With lots of nodules being found and most of them being benign, the prevailing practice has been to wait until they got bigger in diameter before going in for a biopsy. But that doesn't help doctors catch tumors earlier, when chances of survival are higher.

About 12 years ago, the Wistar Institute decided to look into whether they could develop a test to find lung cancer earlier. The early funding came from grants from the Pennsylvania Department of Health, heavily supported by money from the landmark tobacco settlements of 1998, Showe noted. As part of a larger grant, Wistar got around $300,000 from 2004 to 2008 to start out. The first studies were done with peripheral blood mononuclear cells (PBMCs).

In those studies, Showe and her colleagues demonstrated the feasibility of making a blood-based test, using Illumina microarrays as a discovery platform. As a scientist, Showe said she was interested in getting it to work, but wasn't sure if the clinicians would climb on board.

"Initially, the pulmonologists were really skeptical that this could ever possibly work," she said, recalling an interaction when first starting out. Several experts gathered to discuss whether one could use blood as a surrogate for detecting tumor. "One of the panel members said he thought a pimple would have a bigger effect on the immune system [than a tumor]. That made me think there would be a lot of resistance. But by the end, they were very supportive of us," she said.

A few years ago, as Wistar looked to translate its findings, Showe decided to make two key transitions.

"We didn't want to continue working with PBMCs. It was too difficult to collect samples soon after blood was taken. We wanted to develop something that could be collected even in a clinician's office," said Showe. Wistar chose to migrate to the Paxgene whole-blood collection tube. "Switching to Paxgene simplified collection and let us get many more samples than we were getting," she said.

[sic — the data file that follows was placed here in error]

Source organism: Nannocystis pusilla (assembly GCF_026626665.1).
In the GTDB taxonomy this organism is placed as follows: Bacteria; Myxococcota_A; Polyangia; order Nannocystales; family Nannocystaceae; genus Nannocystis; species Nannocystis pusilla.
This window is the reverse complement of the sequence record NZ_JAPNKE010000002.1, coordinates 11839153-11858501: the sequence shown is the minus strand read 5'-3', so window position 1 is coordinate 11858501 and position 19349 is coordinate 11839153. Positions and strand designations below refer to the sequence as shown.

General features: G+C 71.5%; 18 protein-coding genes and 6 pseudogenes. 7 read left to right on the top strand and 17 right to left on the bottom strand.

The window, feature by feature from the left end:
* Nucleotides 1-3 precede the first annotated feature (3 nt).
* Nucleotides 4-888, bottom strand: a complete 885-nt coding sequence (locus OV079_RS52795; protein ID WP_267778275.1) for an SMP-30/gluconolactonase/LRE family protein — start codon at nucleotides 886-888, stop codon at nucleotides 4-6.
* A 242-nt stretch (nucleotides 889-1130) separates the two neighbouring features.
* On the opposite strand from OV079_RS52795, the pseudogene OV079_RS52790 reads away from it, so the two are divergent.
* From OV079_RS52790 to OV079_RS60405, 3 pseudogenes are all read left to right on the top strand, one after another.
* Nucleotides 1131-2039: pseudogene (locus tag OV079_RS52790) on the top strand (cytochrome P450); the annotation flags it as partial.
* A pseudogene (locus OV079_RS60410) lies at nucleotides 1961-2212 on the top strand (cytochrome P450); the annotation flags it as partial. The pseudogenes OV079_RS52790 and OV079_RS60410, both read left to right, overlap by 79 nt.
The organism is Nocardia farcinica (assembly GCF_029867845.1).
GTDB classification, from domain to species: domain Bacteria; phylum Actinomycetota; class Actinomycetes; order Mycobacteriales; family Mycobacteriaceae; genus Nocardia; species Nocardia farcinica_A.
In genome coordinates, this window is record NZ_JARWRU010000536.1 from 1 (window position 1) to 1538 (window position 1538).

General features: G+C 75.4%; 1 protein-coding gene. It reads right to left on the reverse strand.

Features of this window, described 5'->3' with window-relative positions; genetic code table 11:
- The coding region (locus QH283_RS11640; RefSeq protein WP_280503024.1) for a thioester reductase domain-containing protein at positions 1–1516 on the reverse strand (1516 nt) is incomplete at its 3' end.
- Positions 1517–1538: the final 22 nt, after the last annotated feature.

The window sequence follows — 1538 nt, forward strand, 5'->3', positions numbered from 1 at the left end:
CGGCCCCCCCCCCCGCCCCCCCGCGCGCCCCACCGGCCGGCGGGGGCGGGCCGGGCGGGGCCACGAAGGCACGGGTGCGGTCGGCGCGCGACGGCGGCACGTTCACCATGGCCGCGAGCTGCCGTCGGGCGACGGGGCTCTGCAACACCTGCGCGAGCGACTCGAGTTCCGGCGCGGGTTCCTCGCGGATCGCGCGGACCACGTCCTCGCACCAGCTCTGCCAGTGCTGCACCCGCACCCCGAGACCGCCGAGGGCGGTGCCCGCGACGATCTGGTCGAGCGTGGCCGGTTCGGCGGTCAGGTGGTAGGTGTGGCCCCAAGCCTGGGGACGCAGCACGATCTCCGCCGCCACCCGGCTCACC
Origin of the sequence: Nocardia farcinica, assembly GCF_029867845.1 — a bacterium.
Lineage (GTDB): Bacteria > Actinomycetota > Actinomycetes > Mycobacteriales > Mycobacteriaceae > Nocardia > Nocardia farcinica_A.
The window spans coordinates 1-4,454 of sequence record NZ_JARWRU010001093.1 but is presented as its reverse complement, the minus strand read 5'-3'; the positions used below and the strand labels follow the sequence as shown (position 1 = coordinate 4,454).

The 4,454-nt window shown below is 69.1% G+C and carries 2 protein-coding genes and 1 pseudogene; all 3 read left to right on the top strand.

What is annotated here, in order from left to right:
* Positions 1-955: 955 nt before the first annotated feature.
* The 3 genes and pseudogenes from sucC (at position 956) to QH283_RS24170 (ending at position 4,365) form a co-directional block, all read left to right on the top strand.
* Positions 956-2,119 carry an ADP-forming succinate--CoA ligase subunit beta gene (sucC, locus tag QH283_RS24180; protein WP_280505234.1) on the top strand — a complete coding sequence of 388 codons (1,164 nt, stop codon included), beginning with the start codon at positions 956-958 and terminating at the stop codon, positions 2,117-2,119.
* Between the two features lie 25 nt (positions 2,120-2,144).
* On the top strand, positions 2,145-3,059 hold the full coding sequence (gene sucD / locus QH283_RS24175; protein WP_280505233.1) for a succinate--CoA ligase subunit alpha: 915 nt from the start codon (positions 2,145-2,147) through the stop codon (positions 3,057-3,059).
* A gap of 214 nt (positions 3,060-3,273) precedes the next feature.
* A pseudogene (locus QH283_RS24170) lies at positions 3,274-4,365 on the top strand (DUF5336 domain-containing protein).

The other migration was away from Illumina microarrays and onto the NanoString nCpunter gene expression analyzer platform. While there were several reasons for this change, Showe highlighted two: "It requires very little manipulation of the sample being tested and had already been [US Food and Drug Administration]-approved for a diagnostic for breast cancer recurrence." Like the Wistar test, NanoString's Prosigna breast cancer test is a gene expression classifier aided by an algorithm.

In 2012, Wistar received another grant from the Pennsylvania DOH, $991,062 over two years to fund the study. "That enabled us to do the sample collection we did."

By 2013, the institute had signed on with OncoCyte to begin developing the test, and in 2015 they expanded their agreement. Earlier this year, they finally signed the licensing agreement.

Annett said the deal includes standard terms such as an upfront payment, maintenance fees, and milestone and royalty payments. Among the disclosed terms is the range of royalty payments: 3 percent to 5 percent, subject to reduction for stacking. Milestones include the first IDE filing or equivalent regulatory filing, or any sublicense and first sale of a licensed LDT product.